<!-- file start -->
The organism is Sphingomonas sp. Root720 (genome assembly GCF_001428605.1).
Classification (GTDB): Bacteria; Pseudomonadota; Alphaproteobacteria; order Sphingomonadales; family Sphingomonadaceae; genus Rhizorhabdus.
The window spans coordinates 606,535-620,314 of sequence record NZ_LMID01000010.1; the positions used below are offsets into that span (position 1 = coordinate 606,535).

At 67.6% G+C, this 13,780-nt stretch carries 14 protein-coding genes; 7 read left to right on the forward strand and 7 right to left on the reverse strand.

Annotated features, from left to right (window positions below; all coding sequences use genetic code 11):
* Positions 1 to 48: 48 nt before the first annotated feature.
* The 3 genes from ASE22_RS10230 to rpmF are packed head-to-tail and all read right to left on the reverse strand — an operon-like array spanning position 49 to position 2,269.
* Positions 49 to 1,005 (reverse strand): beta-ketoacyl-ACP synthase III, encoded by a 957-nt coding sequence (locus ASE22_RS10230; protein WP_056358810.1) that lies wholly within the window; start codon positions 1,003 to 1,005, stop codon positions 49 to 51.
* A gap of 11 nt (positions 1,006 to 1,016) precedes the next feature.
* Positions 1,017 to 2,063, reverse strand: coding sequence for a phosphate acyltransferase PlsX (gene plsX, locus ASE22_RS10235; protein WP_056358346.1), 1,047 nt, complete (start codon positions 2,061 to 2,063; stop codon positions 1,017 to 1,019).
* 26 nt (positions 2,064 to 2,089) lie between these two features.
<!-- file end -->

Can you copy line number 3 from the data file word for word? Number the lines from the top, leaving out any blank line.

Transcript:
The window spans coordinates 606,535-620,314 of sequence record NZ_LMID01000010.1; the positions used below are offsets into that span (position 1 = coordinate 606,535).